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Training Programs Essential to Improve End-of-Life Care

Training Programs Essential to Improve End-of-Life Care

HOUSTON--Recent studies suggest that the key to improving end-of-life care is ensuring that the medical staff, including physicians, is properly trained to support patients physically, emotionally, and spiritually during their final days.

"It is the responsibility of the caregiver to ensure the highest possible level of well-being until death," Richard Payne, MD, said at a symposium on cancer and the central nervous system, sponsored by The M.D. Anderson Cancer Center, where Dr. Payne is chief of the Section of Pain and Symptom Management.

Cancer care has historically focused on delivering state-of-the-art therapies with a curative intent, Dr. Payne noted. "We are realizing now that we need to place the same emphasis on palliative care, which is care designed to minimize suffering through pain and symptom control, rehabilitation, and other critical areas of end-of-life needs."

In the current society, the medical staff is ill prepared to provide an effective level of palliative care. "There is a lack of formal training, a lack of role definition, and a lack of empathy," Dr. Payne said.

In addition, he noted, end-of-life care is generally not considered the doctor's job and is usually delegated to a nurse or other staff member. This goes against the findings of recent studies indicating that end-of-life care should be directed by a team of professionals including physicians, nurses, psychiatrists, clergy, and others as appropriate.

In addition to their medical expertise, Dr. Payne said, these individuals need core competency in the key areas of palliative care: interviewing/counseling, pain and symptom control, rehabilitation, empathy, and ethics.

Training Programs Lacking

The AMA recently reported that only 1,851 (16%) of 7,048 residency programs offered a course in the medical and legal aspects of end-of-life care.

A national survey of residency programs found that 15% of 1,168 accredited programs in primary care offered no formal training in palliative care, and that most residents and fellows in these programs coordinated end-of-life care for 10 or fewer patients annually.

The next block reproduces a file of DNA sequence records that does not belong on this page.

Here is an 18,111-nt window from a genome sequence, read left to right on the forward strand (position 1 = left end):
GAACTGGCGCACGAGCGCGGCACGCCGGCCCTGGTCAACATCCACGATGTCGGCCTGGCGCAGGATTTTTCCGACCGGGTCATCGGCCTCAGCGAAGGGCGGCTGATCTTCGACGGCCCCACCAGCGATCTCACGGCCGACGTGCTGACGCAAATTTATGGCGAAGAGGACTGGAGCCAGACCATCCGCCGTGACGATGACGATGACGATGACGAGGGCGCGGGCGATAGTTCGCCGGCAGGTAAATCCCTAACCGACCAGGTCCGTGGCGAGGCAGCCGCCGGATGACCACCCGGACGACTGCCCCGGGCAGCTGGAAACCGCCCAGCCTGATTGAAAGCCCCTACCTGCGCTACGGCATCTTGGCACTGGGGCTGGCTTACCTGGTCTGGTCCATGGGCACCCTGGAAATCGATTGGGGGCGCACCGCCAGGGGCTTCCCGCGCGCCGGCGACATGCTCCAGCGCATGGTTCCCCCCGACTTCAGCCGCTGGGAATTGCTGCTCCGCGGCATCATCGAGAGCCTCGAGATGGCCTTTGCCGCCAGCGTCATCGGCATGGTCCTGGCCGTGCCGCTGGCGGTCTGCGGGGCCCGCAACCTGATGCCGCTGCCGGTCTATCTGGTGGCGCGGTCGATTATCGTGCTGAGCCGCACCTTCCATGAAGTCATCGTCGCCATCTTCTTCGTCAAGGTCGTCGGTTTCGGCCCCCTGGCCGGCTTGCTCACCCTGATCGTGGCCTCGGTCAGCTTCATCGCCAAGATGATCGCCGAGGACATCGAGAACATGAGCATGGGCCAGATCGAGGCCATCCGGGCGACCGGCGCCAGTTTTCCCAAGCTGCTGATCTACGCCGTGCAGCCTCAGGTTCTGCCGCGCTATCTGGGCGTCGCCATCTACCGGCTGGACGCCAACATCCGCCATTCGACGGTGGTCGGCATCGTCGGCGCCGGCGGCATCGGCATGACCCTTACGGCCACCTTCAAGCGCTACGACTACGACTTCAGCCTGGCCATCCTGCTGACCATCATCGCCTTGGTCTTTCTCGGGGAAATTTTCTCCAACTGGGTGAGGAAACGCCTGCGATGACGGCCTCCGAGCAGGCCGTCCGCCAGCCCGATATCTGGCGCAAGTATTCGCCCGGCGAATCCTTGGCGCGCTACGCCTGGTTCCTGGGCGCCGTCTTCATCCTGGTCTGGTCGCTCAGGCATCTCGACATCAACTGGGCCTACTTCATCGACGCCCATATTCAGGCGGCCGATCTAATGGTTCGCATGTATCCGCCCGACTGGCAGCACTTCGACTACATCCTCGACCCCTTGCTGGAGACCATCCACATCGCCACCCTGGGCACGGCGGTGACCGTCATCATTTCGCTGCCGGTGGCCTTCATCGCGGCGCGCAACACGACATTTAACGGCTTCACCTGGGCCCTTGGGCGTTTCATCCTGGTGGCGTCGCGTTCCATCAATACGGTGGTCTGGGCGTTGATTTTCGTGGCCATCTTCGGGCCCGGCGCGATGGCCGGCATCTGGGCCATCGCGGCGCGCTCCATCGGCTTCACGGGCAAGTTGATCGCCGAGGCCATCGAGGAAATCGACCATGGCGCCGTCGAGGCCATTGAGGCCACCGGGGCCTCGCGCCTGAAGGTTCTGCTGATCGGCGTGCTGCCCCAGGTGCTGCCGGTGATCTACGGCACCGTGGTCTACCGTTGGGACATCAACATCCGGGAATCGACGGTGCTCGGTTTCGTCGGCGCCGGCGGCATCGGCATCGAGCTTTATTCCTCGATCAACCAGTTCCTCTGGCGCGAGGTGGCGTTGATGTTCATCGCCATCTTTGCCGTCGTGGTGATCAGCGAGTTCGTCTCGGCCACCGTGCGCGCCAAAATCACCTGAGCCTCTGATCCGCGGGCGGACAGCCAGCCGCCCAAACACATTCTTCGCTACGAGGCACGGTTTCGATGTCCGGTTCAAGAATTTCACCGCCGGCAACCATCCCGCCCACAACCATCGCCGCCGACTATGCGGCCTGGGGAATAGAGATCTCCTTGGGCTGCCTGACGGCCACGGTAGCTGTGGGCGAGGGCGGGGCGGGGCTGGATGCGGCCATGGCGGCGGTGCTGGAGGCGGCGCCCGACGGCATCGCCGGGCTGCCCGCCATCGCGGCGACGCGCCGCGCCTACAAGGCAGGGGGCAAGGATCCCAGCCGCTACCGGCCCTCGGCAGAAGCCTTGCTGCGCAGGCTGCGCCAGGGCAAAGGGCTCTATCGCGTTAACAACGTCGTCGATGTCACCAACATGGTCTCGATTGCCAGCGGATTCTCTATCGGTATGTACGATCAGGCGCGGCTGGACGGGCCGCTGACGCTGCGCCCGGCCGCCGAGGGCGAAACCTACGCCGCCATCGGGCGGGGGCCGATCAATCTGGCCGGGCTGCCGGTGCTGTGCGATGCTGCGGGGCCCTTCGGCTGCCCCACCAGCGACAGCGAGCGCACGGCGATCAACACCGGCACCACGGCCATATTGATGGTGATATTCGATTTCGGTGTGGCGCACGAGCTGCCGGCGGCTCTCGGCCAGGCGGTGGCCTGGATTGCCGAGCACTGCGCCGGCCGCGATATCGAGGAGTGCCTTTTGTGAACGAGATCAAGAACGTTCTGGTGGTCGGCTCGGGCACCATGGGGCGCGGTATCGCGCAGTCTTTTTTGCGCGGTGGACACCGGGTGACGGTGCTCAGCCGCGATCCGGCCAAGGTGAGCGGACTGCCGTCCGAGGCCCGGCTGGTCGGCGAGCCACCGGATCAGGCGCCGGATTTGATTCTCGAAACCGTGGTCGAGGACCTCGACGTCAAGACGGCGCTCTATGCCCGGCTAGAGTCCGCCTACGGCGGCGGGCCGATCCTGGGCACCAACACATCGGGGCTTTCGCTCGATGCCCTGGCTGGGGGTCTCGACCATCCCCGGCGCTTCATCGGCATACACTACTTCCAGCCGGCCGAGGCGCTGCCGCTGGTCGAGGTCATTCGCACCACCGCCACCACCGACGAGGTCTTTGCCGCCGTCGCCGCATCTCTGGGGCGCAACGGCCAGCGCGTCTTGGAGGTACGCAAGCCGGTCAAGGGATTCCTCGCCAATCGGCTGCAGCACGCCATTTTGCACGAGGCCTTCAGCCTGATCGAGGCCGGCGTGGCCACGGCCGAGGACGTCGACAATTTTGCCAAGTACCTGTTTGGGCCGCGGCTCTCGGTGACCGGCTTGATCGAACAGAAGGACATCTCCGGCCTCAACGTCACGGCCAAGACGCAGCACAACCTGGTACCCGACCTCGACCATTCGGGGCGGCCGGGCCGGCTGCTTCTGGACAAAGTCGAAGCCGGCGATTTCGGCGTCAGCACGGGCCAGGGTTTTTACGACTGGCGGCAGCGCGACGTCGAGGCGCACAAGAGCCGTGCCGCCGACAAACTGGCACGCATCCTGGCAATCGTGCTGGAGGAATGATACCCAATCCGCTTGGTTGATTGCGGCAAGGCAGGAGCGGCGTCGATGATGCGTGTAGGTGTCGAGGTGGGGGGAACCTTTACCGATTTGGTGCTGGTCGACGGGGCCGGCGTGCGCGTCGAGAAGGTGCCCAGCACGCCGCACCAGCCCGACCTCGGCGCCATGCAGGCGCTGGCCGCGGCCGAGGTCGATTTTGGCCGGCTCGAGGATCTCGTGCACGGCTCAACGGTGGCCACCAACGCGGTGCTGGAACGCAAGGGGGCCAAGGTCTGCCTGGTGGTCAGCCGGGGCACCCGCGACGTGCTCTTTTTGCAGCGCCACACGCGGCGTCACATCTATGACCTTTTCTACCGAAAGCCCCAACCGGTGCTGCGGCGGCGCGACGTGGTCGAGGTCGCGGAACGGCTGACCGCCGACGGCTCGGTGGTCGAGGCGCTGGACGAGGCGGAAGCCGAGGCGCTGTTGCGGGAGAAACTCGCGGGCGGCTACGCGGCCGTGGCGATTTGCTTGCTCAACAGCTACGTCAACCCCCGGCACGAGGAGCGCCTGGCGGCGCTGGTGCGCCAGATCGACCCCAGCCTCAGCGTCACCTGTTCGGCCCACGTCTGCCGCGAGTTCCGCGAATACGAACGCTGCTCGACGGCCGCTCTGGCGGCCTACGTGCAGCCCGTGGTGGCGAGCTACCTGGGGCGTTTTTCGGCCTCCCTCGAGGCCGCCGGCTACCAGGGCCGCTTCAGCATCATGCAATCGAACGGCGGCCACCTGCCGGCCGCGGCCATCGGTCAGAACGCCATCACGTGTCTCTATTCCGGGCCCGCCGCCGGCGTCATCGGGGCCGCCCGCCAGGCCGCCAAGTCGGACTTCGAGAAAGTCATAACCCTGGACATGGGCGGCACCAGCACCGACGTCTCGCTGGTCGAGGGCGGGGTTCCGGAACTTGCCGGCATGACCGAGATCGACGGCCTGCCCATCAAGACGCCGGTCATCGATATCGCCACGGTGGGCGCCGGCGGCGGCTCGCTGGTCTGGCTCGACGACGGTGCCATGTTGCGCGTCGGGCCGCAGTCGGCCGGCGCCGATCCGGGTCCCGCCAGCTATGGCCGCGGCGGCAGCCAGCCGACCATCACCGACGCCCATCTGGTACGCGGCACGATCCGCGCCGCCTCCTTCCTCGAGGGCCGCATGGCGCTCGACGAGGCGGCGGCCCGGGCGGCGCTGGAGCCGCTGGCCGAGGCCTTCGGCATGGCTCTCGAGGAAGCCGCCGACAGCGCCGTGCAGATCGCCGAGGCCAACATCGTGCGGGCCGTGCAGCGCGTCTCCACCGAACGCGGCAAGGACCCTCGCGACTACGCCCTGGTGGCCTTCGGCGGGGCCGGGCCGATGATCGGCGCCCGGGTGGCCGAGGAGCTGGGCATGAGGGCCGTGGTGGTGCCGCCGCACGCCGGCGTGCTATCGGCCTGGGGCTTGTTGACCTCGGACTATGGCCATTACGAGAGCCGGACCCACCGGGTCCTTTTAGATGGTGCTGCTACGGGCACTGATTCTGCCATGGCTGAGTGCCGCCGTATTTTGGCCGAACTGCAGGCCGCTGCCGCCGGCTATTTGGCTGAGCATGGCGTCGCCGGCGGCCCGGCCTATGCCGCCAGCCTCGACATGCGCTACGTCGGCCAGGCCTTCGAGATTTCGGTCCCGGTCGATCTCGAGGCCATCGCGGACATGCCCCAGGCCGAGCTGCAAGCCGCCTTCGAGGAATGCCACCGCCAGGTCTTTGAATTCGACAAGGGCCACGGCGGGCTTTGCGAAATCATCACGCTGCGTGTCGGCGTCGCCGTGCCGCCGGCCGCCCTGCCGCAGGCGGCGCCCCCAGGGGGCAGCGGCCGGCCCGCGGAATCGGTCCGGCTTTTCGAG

The Study to Understand Prognosis and Preferences for Outcomes and Risks of Treatment (SUPPORT) found substantial shortcomings in the care being given to seriously ill patients, and the investigators suggested that more education for physicians and the public is needed to improve care for the dying.

In response to these and other reports, the American College of Physicians and the Academy of Hospice Physicians have outlined the skills deemed necessary to ensure competency in end-of-life care and symptom control.

Also, the Committee on Care at the End-of-Life, established by the Institute of Medicine, is evaluating current knowledge about end-of-life care and making recommendations to policy makers for improving care of terminally ill patients. Input from oncologists and other practitioners who care for patients with chronic medical illnesses, especially cancer, has been critical to the process.

Dr. Payne described palliative care as care that affirms life, regards death as a natural process, provides relief from pain and other distressing symptoms, ensures respect for the patient's preferences, and provides rehabilitation to restore some level of independence.

"Our patients do not want to die, but they appear less fearful of death than of the suffering and indignities associated with death," he said. "They do not want to be in pain; they want to be alert and able to talk with loved ones, and have some control over 'how' they die."

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